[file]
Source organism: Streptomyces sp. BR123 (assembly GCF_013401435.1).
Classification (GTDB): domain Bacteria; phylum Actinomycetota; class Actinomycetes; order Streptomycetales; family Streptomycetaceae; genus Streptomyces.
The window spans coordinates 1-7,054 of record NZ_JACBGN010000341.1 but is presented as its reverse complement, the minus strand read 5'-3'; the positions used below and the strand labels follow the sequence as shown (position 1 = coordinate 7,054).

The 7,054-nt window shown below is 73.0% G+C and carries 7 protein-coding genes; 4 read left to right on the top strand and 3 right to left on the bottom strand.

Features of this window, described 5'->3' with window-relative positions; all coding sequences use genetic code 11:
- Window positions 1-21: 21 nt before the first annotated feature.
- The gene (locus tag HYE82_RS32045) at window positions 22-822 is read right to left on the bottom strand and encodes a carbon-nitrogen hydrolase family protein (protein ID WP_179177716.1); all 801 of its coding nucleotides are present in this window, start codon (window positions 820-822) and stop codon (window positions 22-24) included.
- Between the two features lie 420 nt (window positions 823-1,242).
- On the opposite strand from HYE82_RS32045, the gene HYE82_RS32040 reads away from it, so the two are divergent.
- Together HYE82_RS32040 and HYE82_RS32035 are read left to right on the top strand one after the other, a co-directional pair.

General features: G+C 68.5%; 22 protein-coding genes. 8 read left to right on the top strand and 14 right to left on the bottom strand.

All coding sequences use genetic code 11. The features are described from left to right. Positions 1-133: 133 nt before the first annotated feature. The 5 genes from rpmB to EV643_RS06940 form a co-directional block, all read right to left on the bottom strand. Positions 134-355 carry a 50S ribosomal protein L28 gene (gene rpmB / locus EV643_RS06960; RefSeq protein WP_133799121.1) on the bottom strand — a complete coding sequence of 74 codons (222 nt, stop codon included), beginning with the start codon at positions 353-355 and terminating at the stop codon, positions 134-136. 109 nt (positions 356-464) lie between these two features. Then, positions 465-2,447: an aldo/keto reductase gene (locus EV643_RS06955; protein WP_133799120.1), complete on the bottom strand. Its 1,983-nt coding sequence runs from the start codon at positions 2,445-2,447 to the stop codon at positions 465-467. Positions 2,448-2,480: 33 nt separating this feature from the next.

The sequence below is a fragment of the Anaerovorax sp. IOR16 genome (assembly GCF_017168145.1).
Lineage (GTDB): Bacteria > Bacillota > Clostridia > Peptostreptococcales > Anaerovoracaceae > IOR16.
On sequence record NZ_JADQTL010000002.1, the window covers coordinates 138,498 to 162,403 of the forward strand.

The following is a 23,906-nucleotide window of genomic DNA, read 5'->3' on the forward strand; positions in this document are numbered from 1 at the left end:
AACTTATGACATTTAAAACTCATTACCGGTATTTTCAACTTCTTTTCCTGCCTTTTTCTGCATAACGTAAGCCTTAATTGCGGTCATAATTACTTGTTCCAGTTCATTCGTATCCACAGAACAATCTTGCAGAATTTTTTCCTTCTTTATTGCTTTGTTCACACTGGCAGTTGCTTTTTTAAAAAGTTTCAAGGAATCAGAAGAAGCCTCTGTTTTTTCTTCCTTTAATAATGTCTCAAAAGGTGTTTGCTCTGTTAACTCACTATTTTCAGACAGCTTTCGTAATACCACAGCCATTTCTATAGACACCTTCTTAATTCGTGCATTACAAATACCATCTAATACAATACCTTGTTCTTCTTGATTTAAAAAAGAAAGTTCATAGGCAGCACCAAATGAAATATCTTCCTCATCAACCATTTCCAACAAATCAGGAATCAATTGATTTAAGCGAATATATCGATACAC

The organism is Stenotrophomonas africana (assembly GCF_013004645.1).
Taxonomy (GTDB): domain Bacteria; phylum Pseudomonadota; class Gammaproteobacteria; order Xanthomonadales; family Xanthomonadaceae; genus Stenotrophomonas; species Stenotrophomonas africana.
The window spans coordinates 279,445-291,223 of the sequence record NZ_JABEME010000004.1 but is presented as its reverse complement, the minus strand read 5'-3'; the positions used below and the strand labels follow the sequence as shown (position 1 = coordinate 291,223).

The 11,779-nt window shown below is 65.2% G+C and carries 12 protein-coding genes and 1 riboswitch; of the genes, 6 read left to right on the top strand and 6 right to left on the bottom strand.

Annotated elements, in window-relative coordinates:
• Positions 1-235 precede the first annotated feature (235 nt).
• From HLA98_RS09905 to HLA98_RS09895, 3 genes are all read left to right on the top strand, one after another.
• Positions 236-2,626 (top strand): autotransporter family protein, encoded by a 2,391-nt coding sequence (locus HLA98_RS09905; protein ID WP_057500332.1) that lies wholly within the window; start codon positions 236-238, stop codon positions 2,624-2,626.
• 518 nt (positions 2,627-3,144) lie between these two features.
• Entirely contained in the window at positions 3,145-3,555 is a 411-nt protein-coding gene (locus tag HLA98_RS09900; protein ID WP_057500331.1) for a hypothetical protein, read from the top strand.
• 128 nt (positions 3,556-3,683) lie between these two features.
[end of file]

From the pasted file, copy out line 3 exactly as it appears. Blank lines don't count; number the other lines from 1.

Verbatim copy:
The window spans coordinates 1-7,054 of record NZ_JACBGN010000341.1 but is presented as its reverse complement, the minus strand read 5'-3'; the positions used below and the strand labels follow the sequence as shown (position 1 = coordinate 7,054).